It is not that governments may intentionally set out to deceive us. But governments can be wrong. For example, barely 18 months ago when the oil price was above $110 per barrel, the SNP administration claimed the sector would generate between £15.8 billion and £38.7bn for the public purse over five years.
Instead, with the devastating collapse in the oil price to below $40, official figures point to the first oil revenue loss recorded in a six-month period since North Sea oil started production 40 years ago. While the Treasury collected £248m in corporation tax and petroleum revenue tax (PRT) in the first half of this year, it paid out £287m in rebates to producers – leaving a loss of £39m. How fortunate is Mr Swinney this week not to be presenting the Budget of an independent Scotland on the basis of a tax bonanza that has all but vanished.
There is another reason, too, why we should welcome vigorous independent oversight of the Budget of any Holyrood administration. According to a Guardian investigation published this week, public sector borrowing for schools, roads, rail and education could hit £50bn by the end of the decade, putting heavy strain on the Scottish parliament’s £30bn budget.
The scale of the debt has never been set out by ministers as clearly as it ought, or investigated by the Scottish Parliament. It has led to calls by Scotland’s auditor general, Caroline Gardner, and opposition parties for greater openness over public finances. Ms Gardner said: “It is critically important that the Scottish Parliament and the people of Scotland have got a very clear picture of what both those assets and those long-term liabilities look like.”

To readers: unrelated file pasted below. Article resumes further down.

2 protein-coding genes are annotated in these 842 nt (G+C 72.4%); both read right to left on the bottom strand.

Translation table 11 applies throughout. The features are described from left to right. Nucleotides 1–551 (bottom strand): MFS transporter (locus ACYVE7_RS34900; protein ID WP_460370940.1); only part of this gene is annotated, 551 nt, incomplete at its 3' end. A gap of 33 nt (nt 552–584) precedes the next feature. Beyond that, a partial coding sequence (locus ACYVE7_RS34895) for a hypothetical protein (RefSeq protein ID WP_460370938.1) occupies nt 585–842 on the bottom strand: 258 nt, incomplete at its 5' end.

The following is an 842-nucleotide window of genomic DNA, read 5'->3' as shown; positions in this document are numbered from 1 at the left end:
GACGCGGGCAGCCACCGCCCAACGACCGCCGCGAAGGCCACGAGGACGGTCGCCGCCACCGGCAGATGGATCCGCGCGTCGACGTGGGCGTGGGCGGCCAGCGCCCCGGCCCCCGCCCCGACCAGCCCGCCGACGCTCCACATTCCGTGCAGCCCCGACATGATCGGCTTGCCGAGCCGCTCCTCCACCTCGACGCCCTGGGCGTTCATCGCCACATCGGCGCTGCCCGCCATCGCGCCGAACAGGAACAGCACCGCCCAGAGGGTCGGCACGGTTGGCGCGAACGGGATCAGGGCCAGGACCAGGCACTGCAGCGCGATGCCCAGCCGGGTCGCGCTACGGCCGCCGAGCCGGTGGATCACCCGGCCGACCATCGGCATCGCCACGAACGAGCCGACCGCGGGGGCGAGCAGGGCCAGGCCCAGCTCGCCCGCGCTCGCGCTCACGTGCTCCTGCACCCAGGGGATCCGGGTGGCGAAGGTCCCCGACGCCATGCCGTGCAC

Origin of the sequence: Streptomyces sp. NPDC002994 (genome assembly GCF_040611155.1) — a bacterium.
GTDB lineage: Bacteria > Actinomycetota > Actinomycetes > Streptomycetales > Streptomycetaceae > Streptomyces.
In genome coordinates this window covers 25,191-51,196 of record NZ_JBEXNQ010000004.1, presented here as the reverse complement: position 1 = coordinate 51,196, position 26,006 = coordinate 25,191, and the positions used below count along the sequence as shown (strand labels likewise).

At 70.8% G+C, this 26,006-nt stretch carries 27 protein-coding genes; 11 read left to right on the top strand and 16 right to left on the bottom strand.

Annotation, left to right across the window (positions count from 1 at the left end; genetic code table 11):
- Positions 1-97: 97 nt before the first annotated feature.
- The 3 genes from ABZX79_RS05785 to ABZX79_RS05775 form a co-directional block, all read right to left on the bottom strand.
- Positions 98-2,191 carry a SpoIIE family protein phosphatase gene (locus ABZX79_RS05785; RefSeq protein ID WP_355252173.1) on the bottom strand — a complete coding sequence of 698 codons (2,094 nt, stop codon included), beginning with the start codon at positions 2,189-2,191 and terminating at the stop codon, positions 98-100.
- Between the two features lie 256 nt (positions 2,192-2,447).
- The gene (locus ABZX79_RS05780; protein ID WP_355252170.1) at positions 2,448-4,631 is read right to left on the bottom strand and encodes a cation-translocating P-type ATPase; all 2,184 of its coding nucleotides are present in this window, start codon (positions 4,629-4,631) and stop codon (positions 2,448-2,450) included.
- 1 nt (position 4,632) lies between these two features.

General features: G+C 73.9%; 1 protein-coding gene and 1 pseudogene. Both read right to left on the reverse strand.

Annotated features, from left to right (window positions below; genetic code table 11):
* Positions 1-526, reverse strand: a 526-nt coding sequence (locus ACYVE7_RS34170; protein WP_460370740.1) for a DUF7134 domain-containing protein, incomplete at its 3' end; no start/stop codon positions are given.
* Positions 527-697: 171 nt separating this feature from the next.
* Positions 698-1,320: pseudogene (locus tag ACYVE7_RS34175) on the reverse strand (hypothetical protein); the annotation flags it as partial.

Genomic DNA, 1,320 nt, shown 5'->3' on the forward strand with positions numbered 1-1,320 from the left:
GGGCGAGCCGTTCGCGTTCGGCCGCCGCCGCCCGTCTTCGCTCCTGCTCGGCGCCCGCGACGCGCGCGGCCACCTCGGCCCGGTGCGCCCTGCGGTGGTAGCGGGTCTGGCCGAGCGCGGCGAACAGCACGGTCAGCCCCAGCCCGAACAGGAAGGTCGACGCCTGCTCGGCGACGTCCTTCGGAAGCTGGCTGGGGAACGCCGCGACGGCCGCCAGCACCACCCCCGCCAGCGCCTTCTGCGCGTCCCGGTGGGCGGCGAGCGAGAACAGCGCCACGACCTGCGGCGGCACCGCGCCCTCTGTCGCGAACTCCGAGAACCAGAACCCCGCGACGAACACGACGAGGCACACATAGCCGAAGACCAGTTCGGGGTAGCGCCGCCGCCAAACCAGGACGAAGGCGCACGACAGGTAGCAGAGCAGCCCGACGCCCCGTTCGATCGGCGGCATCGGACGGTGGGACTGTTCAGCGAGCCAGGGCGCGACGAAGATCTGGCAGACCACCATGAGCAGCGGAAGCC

Ms Gardner said the need for full transparency was even more urgent given that Holyrood is due to get far greater tax-raising powers and is under significant pressure on public spending.
Angus Armstrong, director of macroeconomics at think-tank the National Institute of Economic and Social Research, and formerly a senior Treasury economist, was much more blunt.
He said: “I think it is insane that the UK government hasn’t made clear [on] any future borrowing by the Scottish Government and the institutions that belong to it, who the creating authority is [for that borrowing], who has the liabilities and in the event of default, whose responsibility it is.”
As for economic forecasting, here my sympathies are with Mr Swinney, for this is the Devil’s work. Had someone said back in 2009 that inflation would now be running at near zero it would have invited queries as to the state of their health. Had they also forecast that interest rates would still be at their emergency low level of 0.5 per cent seven years later, a recommendation to lie down in a darkened room would have been forthcoming.
As for the oil price, I can only suggest that Mr Swinney finds money in the Budget to buy his chief economist Gary Gillespie a large dartboard with generous amount of cork surround.
Meanwhile, the Bank of Scotland Purchasing Managers Index survey this week pointing to a downturn in order intake for Scotland’s manufacturers for the second month in a row is disconcerting. And three of Scotland’s leading economic forecasters – Brian Ashcroft at the Fraser of Allander Institute, Ernst & Young and Inverness-based Tony Mackay – are all forecasting a growth rate for Scotland next year at around 2.2 per cent; notably lower than consensus forecasts for the UK as a whole.
By 2017 the provision of economic forecasts will be the grim business of the Independent Fiscal Commission. And for that at least Mr Swinney may have cause to be thankful.